It sounds ridiculous, but a massive quantity of empty buildings and lots still languishes in the real estate utopia that is Manhattan.
While the city keeps no statistics on vacant property, homeless people knew that this was still a major problem--and had been organizing to see something done about it. In 2006, the organization I work for, Picture the Homeless, collaborated with the office of Manhattan Borough President Scott Stringer to do a block-by-block count of vacant property.
Our findings show that there are enough potential apartments in vacant buildings and lots in Manhattan alone to house every single homeless person in the five boroughs of NYC. You can download a copy of our report, "Homeless People Count: Vacant Properties in Manhattan," here:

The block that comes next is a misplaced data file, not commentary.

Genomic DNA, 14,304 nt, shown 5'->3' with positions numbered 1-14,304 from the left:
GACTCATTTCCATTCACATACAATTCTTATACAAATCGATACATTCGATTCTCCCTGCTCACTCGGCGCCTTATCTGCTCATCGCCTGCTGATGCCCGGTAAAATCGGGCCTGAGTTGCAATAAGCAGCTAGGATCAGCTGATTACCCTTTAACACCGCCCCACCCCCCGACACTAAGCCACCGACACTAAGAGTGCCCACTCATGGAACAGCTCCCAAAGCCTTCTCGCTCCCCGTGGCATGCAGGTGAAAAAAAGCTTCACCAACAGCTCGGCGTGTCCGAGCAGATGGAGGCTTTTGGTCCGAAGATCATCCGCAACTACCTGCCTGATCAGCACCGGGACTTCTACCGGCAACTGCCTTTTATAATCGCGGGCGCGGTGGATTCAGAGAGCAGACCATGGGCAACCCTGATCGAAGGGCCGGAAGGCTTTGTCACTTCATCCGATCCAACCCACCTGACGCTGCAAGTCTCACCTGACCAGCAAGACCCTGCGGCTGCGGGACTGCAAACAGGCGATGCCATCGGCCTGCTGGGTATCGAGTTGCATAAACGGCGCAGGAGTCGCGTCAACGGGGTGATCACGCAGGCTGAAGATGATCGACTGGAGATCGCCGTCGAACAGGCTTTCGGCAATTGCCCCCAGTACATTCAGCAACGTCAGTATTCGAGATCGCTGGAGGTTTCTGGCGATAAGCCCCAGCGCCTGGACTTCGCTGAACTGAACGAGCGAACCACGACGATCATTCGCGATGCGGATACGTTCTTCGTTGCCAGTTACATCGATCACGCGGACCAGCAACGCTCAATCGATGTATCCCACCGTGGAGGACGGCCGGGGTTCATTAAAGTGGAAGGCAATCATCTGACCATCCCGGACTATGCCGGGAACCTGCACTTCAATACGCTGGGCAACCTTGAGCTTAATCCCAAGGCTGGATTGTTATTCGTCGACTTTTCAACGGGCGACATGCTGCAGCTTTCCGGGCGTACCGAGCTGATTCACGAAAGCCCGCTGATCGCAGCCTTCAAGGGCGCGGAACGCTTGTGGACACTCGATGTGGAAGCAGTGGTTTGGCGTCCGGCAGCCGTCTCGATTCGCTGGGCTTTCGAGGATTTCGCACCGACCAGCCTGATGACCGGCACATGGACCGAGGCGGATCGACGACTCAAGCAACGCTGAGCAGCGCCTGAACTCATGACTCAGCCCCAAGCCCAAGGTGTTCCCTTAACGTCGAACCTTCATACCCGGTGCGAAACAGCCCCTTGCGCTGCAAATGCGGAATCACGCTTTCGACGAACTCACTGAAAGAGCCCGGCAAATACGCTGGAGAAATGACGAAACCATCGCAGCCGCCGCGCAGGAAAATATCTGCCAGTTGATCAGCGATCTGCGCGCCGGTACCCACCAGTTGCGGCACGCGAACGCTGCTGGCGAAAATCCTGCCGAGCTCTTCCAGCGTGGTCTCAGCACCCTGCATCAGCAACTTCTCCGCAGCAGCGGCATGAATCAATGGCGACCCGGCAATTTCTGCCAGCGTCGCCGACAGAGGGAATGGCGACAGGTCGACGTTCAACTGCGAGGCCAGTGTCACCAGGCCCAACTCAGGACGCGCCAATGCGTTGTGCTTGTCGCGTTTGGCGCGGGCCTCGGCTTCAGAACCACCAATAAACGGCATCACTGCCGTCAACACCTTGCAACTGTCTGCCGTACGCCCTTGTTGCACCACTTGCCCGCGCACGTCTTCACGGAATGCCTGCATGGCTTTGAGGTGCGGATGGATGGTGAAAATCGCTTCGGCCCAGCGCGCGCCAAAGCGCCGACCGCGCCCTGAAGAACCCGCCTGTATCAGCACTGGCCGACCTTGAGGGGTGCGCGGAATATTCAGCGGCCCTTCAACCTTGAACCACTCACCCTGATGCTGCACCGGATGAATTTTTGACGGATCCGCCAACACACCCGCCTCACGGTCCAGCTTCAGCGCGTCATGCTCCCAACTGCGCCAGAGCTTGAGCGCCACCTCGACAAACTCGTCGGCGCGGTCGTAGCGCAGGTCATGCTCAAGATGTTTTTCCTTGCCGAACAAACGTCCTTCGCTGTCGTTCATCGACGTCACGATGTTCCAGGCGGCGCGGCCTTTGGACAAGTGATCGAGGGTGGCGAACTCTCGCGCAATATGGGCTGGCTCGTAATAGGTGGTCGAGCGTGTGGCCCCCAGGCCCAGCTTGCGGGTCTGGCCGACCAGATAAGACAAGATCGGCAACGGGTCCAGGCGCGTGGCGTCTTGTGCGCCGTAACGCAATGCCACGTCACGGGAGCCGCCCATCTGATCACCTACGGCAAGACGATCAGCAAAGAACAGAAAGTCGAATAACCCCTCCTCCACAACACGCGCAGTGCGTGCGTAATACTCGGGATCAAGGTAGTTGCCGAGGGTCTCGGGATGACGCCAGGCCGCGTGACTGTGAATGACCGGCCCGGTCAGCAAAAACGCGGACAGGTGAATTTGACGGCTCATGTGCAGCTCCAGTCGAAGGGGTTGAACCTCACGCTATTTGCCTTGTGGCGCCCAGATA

And here's a map of our findings:
(bear in mind that "Vacant Commercial Buildings" indicate commercial properties with vacant space, not necessarily buildings that are completely vacant)
Empty buildings are a problem in every town and city where housing is considered a commodity, and not a right. Since releasing our report, we've heard from folks throughout and beyond the English-speaking world who are interested in doing (or are already doing!) similar work. We'd love to hear other perspectives on *your* local context, existing solutions, and work that's being done to ensure that housing policy and planning incorporates an anti-displacement agenda.